Tech & Rights

A Visit to a Belgian Detention Center for Foreigners

What is life like for asylum seekers held in a Belgian detention center for foreigners? A parliamentary delegation, guided by the League of Human Rights, made a recent visit to Caricole detention center.

by David Morelli
Photo: Simon Blackley - Flickr/CC content

The Steenrock Festival is an annual music festival held in front of Belgium’s Caricole detention center for foreigners. The festival's demands are to close the detention center, stop deportations, review the asylum and migration policies in order to move them towards ensuring freedom of movement for everybody, and to condemn police violence.

On the occasion of this event, a Belgian and European parliamentary delegation visited the center, accompanied by, among others, the Belgian League of Human Rights (LDH). Most participants had never visited the center before, so the president of LDH, Alexis Deswaef, served as a kind of guide for them.


The visit to Caricole, a center opened in the spring of 2012 to replace the INAD center at Brussels Airport and the detention facility Reception Center 127bis, lasted about an hour and a half and began with a briefing in the meeting room by the center's director, accompanied by her security chief.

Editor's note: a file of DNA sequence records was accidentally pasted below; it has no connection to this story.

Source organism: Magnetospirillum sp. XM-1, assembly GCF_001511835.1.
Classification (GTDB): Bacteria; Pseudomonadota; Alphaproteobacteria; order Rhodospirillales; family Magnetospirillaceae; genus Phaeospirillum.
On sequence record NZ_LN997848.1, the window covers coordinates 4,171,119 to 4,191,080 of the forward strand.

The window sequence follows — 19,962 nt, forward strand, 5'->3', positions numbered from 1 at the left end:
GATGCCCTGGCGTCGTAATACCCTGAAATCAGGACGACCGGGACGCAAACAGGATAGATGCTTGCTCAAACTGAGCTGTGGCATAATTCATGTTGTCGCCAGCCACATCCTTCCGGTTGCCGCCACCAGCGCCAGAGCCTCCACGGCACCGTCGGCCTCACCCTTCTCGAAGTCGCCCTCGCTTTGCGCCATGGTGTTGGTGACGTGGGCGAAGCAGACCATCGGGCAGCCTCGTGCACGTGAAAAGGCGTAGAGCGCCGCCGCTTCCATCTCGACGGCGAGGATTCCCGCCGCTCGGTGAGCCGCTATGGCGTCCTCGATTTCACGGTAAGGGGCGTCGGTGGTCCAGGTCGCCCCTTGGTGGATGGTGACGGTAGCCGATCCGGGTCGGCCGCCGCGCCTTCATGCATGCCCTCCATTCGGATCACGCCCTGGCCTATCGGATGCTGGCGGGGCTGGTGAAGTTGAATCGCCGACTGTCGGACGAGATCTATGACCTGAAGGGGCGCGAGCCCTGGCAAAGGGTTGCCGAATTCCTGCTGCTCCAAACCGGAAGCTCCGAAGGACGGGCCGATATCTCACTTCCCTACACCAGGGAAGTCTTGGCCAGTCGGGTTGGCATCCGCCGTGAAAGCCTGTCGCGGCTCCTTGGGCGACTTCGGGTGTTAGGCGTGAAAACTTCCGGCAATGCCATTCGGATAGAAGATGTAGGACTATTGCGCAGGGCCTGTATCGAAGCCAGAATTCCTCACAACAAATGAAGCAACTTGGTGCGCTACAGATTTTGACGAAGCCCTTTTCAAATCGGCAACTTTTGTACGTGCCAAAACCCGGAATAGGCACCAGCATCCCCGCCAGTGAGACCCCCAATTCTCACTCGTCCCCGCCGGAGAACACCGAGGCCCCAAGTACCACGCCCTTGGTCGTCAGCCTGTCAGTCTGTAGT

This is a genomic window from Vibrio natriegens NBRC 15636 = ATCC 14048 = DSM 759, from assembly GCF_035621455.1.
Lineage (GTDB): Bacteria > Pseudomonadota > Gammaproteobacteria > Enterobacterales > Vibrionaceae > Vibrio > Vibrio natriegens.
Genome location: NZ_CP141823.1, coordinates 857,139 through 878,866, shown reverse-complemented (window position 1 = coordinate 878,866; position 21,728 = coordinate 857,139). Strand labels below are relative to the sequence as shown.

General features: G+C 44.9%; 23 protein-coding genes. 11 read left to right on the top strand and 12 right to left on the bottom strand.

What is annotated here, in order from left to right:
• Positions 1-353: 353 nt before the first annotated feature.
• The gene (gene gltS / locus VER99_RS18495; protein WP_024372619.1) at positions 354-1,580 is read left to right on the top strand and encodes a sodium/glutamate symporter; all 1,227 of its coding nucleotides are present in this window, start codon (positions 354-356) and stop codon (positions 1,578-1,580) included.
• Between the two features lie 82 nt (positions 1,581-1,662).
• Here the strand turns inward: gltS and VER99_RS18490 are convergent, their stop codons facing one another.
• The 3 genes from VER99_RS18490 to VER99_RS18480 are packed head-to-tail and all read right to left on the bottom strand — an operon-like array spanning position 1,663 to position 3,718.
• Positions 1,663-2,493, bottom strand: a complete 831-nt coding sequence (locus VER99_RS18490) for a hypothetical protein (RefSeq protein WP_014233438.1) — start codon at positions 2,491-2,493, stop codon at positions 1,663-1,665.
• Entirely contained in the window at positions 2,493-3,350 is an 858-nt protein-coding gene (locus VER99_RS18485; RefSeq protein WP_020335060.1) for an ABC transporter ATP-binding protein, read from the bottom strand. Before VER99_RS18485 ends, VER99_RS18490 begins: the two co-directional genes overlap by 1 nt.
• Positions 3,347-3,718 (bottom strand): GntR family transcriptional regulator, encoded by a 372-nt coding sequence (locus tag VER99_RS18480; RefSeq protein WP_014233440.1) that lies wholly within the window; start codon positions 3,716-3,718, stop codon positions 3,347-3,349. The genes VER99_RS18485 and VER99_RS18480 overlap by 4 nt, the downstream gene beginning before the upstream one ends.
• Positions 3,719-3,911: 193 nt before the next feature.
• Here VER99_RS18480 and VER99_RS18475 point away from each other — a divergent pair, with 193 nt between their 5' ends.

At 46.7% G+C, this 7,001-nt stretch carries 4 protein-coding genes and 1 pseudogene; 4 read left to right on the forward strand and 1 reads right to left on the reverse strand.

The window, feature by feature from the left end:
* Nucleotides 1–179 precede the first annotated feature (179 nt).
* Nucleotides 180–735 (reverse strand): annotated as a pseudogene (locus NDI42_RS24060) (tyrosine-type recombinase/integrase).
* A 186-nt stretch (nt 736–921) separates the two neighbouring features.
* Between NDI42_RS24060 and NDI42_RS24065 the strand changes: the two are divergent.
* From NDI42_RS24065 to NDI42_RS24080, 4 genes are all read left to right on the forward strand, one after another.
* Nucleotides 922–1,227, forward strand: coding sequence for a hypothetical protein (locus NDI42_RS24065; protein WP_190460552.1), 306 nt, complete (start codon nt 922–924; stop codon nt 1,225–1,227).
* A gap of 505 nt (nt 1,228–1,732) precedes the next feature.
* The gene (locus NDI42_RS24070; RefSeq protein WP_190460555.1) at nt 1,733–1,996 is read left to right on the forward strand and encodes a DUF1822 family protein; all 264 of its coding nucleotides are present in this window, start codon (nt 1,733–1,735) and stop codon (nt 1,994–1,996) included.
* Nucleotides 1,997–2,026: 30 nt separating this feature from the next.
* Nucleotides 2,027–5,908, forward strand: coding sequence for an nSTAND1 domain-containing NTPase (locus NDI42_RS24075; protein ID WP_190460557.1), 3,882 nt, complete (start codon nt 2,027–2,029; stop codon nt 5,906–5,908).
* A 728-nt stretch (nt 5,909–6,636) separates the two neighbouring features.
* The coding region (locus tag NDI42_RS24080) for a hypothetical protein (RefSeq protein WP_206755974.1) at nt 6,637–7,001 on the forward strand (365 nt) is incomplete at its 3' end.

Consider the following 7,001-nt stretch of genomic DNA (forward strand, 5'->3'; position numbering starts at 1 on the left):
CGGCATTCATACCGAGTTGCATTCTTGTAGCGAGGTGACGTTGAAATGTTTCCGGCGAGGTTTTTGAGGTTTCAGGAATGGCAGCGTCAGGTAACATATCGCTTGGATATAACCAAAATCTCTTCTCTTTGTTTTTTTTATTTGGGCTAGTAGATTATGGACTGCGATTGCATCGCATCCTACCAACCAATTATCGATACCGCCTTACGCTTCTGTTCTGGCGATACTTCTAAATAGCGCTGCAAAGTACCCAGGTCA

The center has a capacity of 90 people, but rarely holds even two-thirds this number. It is intended to house persons Belgium considers "inadmissible,” usually because their documents are not in order or they lack evidence of having sufficient funds.

These people are usually held for around three days before being flown out of the country. There are also asylum seekers who have applied for asylum from the airport or Caricole, and for whom imprisonment is longer.

Their detention lasts two to three months while they wait for an outcome to their proceedings. If their application is successful, they receive the support of Fedasil; if it’s unsuccessful, they are expelled.

Another category consists of people classified as “illegal persons.” They are locked up pending possible expulsion. Their confinement can last for months; one pregnant woman was held for almost six months. A final category of people held in Caricole are those detained by the Ministry of Interior (usually people transferred from prisons).

Calm atmosphere

We were told this mixed population poses no cohabitation problems, and the atmosphere during the visit was rather calm.

The current population is mainly composed of Albanians, Iraqis and Syrians.

Asked whether there were minors held in the center, the director told us that this can happen, but only for a few hours while their age is verified.

On our questions about detainees’ ability to access information on their rights (regarding legal representation, the claims and proceedings against them, etc.), we were informed that documents (available in 30 languages) are given to detainees upon arrival. Information regarding visits of NGOs and the Complaints Commission are displayed in common areas. We didn't have enough time to see them.